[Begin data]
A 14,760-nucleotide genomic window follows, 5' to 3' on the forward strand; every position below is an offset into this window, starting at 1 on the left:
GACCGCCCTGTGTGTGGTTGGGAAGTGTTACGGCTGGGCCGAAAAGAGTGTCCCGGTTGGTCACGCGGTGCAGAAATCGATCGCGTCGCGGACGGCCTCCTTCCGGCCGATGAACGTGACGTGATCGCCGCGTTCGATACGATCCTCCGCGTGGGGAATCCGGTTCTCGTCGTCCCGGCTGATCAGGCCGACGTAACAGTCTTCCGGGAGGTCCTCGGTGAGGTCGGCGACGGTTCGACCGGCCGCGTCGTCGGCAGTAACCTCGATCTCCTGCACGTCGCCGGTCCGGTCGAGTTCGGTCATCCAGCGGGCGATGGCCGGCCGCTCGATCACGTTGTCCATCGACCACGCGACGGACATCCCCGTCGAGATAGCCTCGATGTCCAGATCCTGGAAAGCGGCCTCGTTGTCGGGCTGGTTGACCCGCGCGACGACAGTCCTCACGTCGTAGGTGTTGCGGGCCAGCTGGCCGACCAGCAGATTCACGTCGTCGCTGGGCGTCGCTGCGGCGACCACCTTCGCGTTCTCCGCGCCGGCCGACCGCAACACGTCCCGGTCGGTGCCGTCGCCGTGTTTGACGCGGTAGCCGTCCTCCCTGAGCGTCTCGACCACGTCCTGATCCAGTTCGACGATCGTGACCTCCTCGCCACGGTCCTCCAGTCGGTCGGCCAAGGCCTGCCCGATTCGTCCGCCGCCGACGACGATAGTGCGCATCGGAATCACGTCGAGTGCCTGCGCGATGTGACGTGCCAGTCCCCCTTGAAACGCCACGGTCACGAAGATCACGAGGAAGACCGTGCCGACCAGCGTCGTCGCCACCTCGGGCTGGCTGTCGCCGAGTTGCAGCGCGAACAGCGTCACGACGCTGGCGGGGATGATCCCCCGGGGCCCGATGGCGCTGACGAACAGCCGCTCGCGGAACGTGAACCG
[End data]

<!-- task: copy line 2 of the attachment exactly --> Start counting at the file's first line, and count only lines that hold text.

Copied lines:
GACCGCCCTGTGTGTGGTTGGGAAGTGTTACGGCTGGGCCGAAAAGAGTGTCCCGGTTGGTCACGCGGTGCAGAAATCGATCGCGTCGCGGACGGCCTCCTTCCGGCCGATGAACGTGACGTGATCGCCGCGTTCGATACGATCCTCCGCGTGGGGAATCCGGTTCTCGTCGTCCCGGCTGATCAGGCCGACGTAACAGTCTTCCGGGAGGTCCTCGGTGAGGTCGGCGACGGTTCGACCGGCCGCGTCGTCGGCAGTAACCTCGATCTCCTGCACGTCGCCGGTCCGGTCGAGTTCGGTCATCCAGCGGGCGATGGCCGGCCGCTCGATCACGTTGTCCATCGACCACGCGACGGACATCCCCGTCGAGATAGCCTCGATGTCCAGATCCTGGAAAGCGGCCTCGTTGTCGGGCTGGTTGACCCGCGCGACGACAGTCCTCACGTCGTAGGTGTTGCGGGCCAGCTGGCCGACCAGCAGATTCACGTCGTCGCTGGGCGTCGCTGCGGCGACCACCTTCGCGTTCTCCGCGCCGGCCGACCGCAACACGTCCCGGTCGGTGCCGTCGCCGTGTTTGACGCGGTAGCCGTCCTCCCTGAGCGTCTCGACCACGTCCTGATCCAGTTCGACGATCGTGACCTCCTCGCCACGGTCCTCCAGTCGGTCGGCCAAGGCCTGCCCGATTCGTCCGCCGCCGACGACGATAGTGCGCATCGGAATCACGTCGAGTGCCTGCGCGATGTGACGTGCCAGTCCCCCTTGAAACGCCACGGTCACGAAGATCACGAGGAAGACCGTGCCGACCAGCGTCGTCGCCACCTCGGGCTGGCTGTCGCCGAGTTGCAGCGCGAACAGCGTCACGACGCTGGCGGGGATGATCCCCCGGGGCCCGATGGCGCTGACGAACAGCCGCTCGCGGAACGTGAACCG